MPCA, CRWD announce $78K grant to prepare for climate change

Published 6:39 pm Tuesday, August 16, 2022

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Austin one of 12 cities to receive a grant from this program


On Tuesday morning, the Minnesota Pollution Control Agency, along with the Cedar River Watershed District, announced that the CRWD was receiving a grant for $78,000 for extreme weather and climate change preparations.

Austin is one of 12 municipalities throughout the State of Minnesota to receive a grant through this initiative.

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“This partnership between the Cedar River Watershed District, the City of Austin, and the Minnesota Pollution Control Agency demonstrates the importance of collaboration in preparing communities for the effects of climate change,” said MPCA Commissioner Katrina Kessler. “By working together, we are creating innovative solutions that protect our thriving economy, environment and way of life here in Minnesota.”

The announcement was made at the confluence of the Cedar River and Dobbins Creek in Driesner Park and served to highlight some of the things that the money will be used for, including assessing, evaluating and developing water infrastructure projects to improve stormwater systems and how best to prepare for heavy rain events.

In years past, heavy rain events have been particularly devastating for Austin and lead directly to the historic flood of 2004, however, mitigation efforts by a number of entities in the Austin area have contributed to a better environment in order to help control these events should they rise again.

However, it will also help to protect current projects by the CRWD as well as future projects.

“We’ve got existing projects, about $7 million worth of projects, in the ground that we want … as future rain falls keep increasing … make sure our existing projects are also okay and also make sure we’re designing these future projects to make sure they are going to work long term,” said Cody Fox, district manager for the CRWD. “Make sure all of them work across the board and we don’t have any blow outs.”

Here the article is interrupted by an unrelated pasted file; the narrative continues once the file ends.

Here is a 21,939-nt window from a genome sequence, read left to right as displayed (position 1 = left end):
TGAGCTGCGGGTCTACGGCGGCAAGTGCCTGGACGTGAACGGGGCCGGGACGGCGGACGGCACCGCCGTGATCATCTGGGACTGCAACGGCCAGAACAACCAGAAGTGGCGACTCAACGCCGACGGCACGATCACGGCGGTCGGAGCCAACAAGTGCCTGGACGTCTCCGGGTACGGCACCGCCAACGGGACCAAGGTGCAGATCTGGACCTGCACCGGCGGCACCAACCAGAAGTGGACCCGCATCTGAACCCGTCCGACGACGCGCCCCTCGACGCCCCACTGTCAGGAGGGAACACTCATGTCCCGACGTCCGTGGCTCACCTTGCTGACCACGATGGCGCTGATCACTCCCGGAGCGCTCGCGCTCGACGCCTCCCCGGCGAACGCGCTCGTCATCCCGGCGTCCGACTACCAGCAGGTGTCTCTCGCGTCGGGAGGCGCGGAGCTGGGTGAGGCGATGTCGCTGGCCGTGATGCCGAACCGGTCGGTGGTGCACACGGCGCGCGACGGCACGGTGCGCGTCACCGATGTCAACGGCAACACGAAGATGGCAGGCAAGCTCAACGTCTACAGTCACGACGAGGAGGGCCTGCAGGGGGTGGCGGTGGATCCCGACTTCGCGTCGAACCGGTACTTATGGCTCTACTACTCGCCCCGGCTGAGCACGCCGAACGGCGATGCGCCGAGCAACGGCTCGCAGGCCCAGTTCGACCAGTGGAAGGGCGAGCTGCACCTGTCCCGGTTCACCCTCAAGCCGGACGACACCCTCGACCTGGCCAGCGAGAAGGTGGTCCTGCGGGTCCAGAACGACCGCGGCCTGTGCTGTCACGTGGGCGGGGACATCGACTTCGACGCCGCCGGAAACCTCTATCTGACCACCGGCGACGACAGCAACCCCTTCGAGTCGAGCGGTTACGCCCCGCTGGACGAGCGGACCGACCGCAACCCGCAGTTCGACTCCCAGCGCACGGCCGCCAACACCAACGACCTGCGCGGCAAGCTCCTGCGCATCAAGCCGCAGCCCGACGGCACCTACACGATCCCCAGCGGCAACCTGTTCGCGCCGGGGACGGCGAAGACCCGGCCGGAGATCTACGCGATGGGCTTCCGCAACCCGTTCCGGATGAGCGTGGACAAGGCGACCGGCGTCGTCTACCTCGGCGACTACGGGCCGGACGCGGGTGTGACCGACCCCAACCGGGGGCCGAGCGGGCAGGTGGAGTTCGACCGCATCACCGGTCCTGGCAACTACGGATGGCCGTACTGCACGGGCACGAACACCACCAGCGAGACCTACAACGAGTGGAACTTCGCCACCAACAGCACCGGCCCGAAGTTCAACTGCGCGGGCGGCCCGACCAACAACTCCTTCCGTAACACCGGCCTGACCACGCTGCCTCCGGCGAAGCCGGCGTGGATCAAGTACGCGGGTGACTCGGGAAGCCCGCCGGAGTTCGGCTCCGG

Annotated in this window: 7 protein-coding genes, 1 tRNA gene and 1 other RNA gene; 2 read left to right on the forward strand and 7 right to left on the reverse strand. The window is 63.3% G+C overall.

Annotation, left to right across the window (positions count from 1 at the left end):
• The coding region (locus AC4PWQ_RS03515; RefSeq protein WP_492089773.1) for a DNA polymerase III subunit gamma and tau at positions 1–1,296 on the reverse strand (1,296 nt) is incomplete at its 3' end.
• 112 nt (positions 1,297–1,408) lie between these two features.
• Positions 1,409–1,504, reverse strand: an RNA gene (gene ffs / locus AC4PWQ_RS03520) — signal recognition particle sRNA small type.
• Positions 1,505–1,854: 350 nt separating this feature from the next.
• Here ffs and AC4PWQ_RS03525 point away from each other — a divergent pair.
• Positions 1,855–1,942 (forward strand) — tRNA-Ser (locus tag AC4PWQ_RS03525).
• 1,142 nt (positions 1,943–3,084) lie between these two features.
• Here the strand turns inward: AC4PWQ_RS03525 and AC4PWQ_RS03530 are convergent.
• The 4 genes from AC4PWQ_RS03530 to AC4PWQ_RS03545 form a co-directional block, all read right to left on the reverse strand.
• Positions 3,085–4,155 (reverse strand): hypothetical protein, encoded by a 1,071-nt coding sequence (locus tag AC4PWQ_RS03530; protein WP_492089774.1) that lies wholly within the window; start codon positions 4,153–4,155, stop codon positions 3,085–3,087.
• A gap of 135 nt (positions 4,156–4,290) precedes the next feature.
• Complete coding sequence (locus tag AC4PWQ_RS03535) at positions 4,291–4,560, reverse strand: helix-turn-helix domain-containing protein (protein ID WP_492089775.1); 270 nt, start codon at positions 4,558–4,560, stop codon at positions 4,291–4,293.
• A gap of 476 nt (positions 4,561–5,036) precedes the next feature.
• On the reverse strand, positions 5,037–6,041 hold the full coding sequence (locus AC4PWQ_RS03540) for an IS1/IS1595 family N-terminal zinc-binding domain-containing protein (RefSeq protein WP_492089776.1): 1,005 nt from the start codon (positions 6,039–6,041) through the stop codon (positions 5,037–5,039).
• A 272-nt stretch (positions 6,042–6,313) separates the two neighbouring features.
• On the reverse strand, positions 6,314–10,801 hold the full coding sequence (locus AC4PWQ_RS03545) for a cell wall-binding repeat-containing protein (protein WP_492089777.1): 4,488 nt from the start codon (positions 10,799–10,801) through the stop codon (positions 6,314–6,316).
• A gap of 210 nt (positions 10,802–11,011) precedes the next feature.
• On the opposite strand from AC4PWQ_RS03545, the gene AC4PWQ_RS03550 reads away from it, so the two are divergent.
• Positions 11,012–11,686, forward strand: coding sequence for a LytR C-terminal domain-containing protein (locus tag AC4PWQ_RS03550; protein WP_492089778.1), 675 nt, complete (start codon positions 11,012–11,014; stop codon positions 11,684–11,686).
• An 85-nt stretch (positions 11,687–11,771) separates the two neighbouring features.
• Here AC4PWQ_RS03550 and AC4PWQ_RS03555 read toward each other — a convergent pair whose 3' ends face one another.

The round of grants come with the recognition of the increasingly frequent extreme weather events that are accompanying climate change. According to a recent poll conducted by the MPCA, 87% of local governments reported recently experiencing the impact of at least one weather trend caused by climate change. Forty-two percent of Minnesota communities reported the need for additional funding for planning and infrastructure upgrades to address these impacts.

It’s hoped that by investing now, through these grants, that other communities can learn from the steps taken by those who have received the grants.

“Austin and Moorhead and communities that are on rivers and have rivers integrated into their way of life makes sense for investment in climate,” Kessler said. “We also know its impacts are felt in municipalities that are directly adjacent. We are excited to learn new things from Austin and others who are in this first round of grants. The projects they are able to bring to fruition and lessons learned will inform all of us how we can do this better going forward.”

Another important part of this grant is to reduce risk to locations in Austin that are home to low-income residents and people of color.

“We were looking at for communities across the state … because we know this is impacting everyone,” Kessler said. “We’re also interested in communities who have areas of their municipalities where there have been disproportionate impacts on environmental justice communities and making sure we prioritize the investments in those areas first.”

It represents a total response to an entire community.

“This is exactly what we need to see,” said Rep. Patricia Mueller. “We’re able to get the most impact on a local level.”

As this money is utilized, Austin will also see a reflection of prior work already put into place to minimize weather-related impacts, particularly in flood mitigation.

“It’s pretty big, just across the board,” Fox said of prior efforts. “Not just what we do, but the city has built a lot of flood protections and the county has done a lot of work too. It’s sometimes hard to see because you get those big rain events where it’s still not going to be crystal clear, but we’ve had a lot of residents say, ‘wow, this is totally different than it used to be.’”